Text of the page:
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Miami ready to test evolution

Heat reveal how far they’ve come

Kevin Garnett appreciates the transition the Heat have made from just a trio of stars to a team. Kevin Garnett appreciates the transition the Heat have made from just a trio of stars to a team. (Jim Davis/Globe Staff)
By Amalie Benjamin
Globe Staff / April 30, 2011

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WALTHAM — It was the first game of the season, the first chance to see the new Big Three, as the Heat stepped onto the court at TD Garden to face the Celtics in October.

There was supposed to be magic and dominance, and a win for Miami. Except the team that experts said wouldn’t lose — couldn’t lose — did exactly that, falling behind by 19 points in the second half, before losing, 88-80.

The hype was there. The Heat’s game wasn’t.

“Game 1 in Boston, they made a lot about it,’’ Miami’s Dwyane Wade said this week. “We look at it as, we lost by 8 points. We did some good things again the next time we played them in Boston, we lost by [3] points. It’s just about getting over the hump. I think, obviously, in Game 4 we got over the hump and took a convincing win.

“But none of that means nothing anymore. It’s a fresh slate for both teams and we have to take care of home court and focus on Game 1 on Sunday.’’

And as little as that meeting in the regular-season opener meant, looking back at it gives perspective to the transition the Heat have made. It’s an evolution the Celtics can understand. They remember bringing together three prodigious talents, learning to work together, learning to trust each other.

“When you go through different things and you grow some tough skin, it seems like — whether it’s poor play during some course of the year, winning a bunch of games, all that — maybe you go through things, you see what the guys in the locker room are like, you find out what you’re really made of as a team,’’ Kevin Garnett said. “And they seem to have been through that a little bit. It’s given them tough skin to the point where they know who they are vs. trying to find an identity.’’

It wasn’t easy early for the Heat. They looked lost at times, unable to find a way to make it work. Miami started the season 9-8, not exactly championship caliber.

And that goes double for a team that was predicted by some, including ABC analyst and former Knicks and Rockets coach Jeff Van Gundy, to eclipse the 1995-96 Bulls’ record of 72 victories in a season. The Heat didn’t, falling far short at 58, not even enough for the top playoff seed in the Eastern Conference.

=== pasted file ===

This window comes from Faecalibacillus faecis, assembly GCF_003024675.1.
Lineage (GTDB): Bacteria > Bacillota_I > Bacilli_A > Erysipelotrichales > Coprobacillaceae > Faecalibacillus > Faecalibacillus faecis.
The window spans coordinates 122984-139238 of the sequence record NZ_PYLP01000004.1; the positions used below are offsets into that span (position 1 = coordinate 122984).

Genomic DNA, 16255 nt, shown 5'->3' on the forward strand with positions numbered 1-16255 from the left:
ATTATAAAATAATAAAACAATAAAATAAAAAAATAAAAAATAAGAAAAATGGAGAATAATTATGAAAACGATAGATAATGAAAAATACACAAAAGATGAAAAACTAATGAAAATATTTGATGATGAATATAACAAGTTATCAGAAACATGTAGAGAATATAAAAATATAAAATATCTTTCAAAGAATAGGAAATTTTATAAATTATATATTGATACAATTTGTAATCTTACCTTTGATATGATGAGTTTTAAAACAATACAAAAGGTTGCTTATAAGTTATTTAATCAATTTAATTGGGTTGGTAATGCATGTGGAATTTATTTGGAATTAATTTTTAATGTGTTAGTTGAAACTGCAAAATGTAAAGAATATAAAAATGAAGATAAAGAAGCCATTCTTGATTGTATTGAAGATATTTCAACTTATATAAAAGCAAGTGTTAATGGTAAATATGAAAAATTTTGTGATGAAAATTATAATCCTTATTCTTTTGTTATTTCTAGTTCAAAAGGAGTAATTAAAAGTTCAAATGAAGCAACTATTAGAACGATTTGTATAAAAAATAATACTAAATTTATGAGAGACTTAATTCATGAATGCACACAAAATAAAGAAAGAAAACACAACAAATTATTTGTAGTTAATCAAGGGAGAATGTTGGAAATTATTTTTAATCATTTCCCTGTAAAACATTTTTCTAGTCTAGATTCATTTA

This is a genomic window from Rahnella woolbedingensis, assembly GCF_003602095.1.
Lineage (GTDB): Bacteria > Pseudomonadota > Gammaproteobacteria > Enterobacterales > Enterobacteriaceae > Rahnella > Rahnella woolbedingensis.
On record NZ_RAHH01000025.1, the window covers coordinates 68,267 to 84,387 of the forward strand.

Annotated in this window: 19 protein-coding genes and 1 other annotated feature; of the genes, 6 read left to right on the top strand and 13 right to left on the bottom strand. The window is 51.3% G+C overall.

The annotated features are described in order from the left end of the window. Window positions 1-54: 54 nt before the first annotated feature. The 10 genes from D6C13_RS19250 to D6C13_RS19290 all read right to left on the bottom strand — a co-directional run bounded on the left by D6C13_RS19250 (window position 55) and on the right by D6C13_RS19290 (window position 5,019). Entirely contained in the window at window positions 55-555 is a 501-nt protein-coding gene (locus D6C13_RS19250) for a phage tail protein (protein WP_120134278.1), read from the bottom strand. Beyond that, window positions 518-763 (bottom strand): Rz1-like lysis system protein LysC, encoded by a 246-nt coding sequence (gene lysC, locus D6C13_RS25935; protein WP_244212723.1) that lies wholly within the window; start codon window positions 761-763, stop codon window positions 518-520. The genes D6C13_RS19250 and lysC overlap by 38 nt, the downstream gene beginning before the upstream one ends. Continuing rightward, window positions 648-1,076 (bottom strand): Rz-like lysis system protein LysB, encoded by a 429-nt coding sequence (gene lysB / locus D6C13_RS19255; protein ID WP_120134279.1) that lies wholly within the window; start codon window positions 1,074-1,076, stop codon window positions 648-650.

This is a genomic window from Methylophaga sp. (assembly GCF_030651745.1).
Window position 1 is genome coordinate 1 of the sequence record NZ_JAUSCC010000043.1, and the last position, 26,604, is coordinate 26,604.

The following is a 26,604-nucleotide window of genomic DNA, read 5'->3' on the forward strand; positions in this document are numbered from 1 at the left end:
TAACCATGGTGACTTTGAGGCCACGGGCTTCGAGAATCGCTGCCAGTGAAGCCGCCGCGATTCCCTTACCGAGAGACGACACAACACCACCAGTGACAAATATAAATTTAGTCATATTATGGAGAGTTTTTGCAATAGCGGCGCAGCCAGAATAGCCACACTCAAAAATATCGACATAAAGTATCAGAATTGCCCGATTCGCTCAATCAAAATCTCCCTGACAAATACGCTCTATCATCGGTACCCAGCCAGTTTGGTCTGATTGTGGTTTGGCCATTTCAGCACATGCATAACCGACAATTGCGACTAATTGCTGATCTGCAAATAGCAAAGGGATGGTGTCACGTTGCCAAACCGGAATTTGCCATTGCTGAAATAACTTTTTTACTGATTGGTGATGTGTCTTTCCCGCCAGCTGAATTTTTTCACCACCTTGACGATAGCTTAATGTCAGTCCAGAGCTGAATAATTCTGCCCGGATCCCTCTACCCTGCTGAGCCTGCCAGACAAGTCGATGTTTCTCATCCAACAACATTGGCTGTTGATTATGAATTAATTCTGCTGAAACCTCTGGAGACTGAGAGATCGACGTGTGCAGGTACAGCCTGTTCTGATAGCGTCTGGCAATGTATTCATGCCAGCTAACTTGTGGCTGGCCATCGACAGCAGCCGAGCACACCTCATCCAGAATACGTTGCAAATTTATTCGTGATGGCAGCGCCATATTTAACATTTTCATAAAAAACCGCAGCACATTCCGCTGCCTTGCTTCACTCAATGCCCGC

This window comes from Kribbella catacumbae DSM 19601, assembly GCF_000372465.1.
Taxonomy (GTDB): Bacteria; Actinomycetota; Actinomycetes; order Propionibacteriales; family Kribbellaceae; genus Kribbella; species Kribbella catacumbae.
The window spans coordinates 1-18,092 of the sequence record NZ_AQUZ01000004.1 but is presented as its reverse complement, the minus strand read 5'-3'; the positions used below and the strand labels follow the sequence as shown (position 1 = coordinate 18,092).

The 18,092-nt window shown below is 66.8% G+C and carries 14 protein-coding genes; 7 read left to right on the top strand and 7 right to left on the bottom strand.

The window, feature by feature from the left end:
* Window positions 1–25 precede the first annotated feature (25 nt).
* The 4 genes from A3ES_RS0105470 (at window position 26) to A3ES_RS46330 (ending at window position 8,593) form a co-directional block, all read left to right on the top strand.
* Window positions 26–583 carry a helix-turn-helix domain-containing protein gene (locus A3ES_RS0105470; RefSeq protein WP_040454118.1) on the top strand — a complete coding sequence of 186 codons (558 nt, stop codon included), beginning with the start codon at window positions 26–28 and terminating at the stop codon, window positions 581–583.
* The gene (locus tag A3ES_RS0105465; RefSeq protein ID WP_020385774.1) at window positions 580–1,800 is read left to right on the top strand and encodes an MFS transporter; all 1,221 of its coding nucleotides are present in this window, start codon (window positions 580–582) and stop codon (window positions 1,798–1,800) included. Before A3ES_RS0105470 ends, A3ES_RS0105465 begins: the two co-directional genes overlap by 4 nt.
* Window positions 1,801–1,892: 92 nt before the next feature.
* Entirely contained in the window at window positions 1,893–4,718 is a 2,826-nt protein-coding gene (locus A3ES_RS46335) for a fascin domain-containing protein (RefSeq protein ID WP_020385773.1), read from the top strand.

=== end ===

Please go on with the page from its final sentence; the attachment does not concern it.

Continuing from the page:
“You never want to go through a period of time like that where you’re 9-8 and you’re expected to be a lot better,’’ Heat coach Erik Spoelstra said. “But ultimately that was one of our early breakthroughs in the season. We had to improve. We had to get to know each other and we’re getting to know each other in adverse circumstances and that helps you connect quicker. It helps you get to the root of some problems quicker and we were able to come out of that strong.’’

And, Spoelstra said, that might have prepared the Heat for the different brand of basketball that’s played in the postseason. It might have, along with their talent, brought them to a second-round series against the Celtics.

“Because of what they went through, they’re closer, they have a better feel for each other,’’ said the Celtics’ Glen Davis. “The way they’ve overcome their obstacles, that’s how you build championship teams, especially when you don’t have chemistry off the jump. If everybody doesn’t really buy in off the jump, you’ve got problems. You’ve got to go through these war wounds to get that chemistry.’’

Just like the Celtics did, as they learned and grew and figured out coach Doc Rivers’s system. They gained confidence. They understood each other.

“I just think they’re better,’’ Rivers said. “I just think they’re better at everything. They’re doing the same things. They’re better at doing what they were trying to do earlier in the year. They’re more comfortable.

“You can make the case they’re one of the teams that didn’t make change [via trade] during the season, and so they grew as the year went on, where everybody else made changes and had to stop and restart. I think they trust each other a lot better than they did early on.’’

That was inevitable with time. Or at least logical.

With more games and more practices and more repetitions, the Heat have gone from a collection of stars to a team. They have figured out a lot. And as the playoffs progress, they will figure out more.

“No question we’ve come a long way and we’ve squeezed everything we possible could have out of the regular season to hopefully prepare us for now,’’ Spoelstra said. “We had to go through a lot of pains and some adversity. We had to improve, connect, get to know each other and develop a game that we thought could be successful. That took time, that took us five months.

“We’ve said this now for a while. We feel that we’re one of if not the most improved team in the league since the end of November, but we’ve got to prove it.’’

Julian Benbow of the Globe staff contributed to this report from Miami. Amalie Benjamin can be reached at abenjamin@globe.com. Follow her on Twitter @amaliebenjamin.

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